Here at Disciple we’ve witnessed an incredible increase in passion brand community apps in the past few years. And the retention rate for these apps – defined as the percentage of users who still use an app 30 days after install – sits at a staggering 33 percent. This is hugely significant when compared to the benchmark set by AppsFlyer who, in their recent survey of 15,000 apps, found the average retention to be just 4 percent.
Here’s how to encourage customers to spend more with a brand community:
Build your community
Online communities come in a multitude of different varieties ranging from Facebook groups to website forums to bespoke social networks that are exclusive to a brand. We’re going to talk about branded communities, since they’re by far the most effective for many industries – the brand has complete control over features and functionality, and smaller, more purpose-driven communities also enjoy much higher engagement rates.
To build your own brand community, you’ll need to choose a platform. User experience is the single most important factor here, so you’ll want a platform that’s highly accessible, easy to use, and provides the functions necessary for customers to complete your desired goals. For accessibility, consumer-facing businesses should always be mobile-first, since that’s where consumers spend most of their time in the digital space. For ease of use, you’re going to need simplicity and familiarity, which means it’s good to build upon the core features found on major social platforms like Facebook. Insofar as functionality is concerned, you’ll need to think about what you want to achieve with the platform. That’s what we’ll be looking at below.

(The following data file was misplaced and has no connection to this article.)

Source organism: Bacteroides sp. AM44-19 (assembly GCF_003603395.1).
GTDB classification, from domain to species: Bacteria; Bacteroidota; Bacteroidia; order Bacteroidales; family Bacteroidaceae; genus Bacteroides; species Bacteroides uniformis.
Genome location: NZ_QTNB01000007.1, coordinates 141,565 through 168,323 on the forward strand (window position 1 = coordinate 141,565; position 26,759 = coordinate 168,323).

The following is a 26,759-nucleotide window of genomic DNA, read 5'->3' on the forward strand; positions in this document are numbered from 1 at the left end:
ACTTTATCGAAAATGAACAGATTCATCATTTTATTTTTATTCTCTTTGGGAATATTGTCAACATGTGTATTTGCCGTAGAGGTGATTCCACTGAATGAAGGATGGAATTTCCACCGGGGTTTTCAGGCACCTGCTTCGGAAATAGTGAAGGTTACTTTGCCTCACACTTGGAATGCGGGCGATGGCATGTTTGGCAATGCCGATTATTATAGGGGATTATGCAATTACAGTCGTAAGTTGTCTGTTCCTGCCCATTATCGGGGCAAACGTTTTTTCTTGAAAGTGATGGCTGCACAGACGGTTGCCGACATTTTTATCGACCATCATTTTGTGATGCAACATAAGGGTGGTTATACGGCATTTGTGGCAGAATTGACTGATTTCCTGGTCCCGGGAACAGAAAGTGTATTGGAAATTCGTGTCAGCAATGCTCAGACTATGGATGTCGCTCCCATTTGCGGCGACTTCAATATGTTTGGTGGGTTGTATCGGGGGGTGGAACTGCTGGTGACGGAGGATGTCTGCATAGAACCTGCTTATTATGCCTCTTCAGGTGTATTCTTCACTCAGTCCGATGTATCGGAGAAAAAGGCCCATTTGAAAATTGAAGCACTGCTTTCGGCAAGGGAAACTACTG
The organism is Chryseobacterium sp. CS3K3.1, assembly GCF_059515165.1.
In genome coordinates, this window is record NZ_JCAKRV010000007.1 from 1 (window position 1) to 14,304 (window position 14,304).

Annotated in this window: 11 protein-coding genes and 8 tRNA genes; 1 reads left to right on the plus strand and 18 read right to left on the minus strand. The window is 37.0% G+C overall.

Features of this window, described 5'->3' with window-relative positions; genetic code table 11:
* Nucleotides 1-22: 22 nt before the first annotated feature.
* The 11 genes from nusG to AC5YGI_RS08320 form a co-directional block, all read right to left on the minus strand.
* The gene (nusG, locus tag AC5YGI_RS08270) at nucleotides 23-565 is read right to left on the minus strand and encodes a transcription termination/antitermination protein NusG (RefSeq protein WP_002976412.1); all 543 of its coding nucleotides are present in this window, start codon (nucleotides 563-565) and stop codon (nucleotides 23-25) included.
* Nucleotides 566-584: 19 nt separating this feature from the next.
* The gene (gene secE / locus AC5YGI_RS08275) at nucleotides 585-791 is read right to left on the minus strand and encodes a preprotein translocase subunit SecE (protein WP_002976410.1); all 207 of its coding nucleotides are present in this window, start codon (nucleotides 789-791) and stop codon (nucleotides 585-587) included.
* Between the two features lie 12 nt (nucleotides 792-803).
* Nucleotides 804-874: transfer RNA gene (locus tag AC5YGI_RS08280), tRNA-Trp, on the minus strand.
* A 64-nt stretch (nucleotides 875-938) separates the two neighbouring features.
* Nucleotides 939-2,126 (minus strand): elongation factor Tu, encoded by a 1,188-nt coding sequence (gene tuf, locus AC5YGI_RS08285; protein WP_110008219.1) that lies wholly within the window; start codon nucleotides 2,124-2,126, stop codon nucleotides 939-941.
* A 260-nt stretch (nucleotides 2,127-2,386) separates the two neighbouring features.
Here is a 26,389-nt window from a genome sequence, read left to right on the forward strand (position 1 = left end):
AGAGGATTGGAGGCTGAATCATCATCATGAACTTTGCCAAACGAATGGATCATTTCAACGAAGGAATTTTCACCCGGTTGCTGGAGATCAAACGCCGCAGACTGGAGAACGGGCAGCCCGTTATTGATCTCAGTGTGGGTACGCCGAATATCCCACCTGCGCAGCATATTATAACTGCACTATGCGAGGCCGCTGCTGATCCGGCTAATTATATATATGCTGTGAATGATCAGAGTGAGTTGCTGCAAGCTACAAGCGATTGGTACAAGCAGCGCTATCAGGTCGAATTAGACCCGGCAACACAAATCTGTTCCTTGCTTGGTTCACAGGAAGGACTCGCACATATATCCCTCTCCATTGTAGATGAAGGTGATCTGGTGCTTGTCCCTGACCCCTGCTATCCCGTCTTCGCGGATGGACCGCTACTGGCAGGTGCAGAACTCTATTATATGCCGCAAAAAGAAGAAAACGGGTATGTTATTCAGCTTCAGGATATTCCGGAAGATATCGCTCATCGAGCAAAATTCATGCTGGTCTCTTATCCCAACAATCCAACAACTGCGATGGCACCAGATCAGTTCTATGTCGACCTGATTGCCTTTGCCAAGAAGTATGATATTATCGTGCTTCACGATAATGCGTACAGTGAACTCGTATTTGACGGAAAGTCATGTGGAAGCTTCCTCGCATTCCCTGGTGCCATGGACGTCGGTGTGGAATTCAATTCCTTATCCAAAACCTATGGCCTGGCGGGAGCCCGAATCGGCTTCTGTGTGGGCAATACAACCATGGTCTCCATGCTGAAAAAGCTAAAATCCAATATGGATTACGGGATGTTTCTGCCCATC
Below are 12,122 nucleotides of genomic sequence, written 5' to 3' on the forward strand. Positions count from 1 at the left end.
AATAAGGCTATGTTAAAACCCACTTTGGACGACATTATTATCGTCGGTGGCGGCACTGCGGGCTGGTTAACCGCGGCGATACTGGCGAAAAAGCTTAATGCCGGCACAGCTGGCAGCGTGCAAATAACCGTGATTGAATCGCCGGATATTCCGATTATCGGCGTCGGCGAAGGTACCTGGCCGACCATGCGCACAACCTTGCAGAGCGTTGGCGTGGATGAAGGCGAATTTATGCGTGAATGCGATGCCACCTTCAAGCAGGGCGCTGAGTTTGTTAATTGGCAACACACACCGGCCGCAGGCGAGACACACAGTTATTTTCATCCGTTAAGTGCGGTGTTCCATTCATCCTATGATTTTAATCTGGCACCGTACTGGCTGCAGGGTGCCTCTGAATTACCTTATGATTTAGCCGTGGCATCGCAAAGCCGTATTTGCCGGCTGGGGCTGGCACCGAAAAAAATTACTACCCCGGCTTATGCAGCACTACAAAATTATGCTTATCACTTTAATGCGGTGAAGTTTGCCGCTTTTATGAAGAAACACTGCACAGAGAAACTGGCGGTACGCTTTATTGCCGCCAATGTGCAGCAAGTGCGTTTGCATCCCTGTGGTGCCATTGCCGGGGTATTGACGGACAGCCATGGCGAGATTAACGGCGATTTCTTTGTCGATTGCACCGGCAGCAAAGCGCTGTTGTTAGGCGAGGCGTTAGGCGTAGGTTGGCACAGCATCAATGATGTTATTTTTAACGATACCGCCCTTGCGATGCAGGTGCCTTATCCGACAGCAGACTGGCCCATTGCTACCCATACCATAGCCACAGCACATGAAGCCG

Sell your customer community as a service
While there’s nothing stopping you from building an online community that’s entirely gated behind a paywall, it’s generally not a good idea, particularly for consumer-facing businesses. A brand community is also a great place to provide peer-to-peer support, which is something you should make available to all your paying customers. But there are many other great things a brand community can achieve. They can also serve as a place for product ideation by giving people an inside look at your business and have a direct impact on the development of your products. Another is to access exclusive events, products, and extra services, which is exactly what many owner’s clubs have been doing for decades.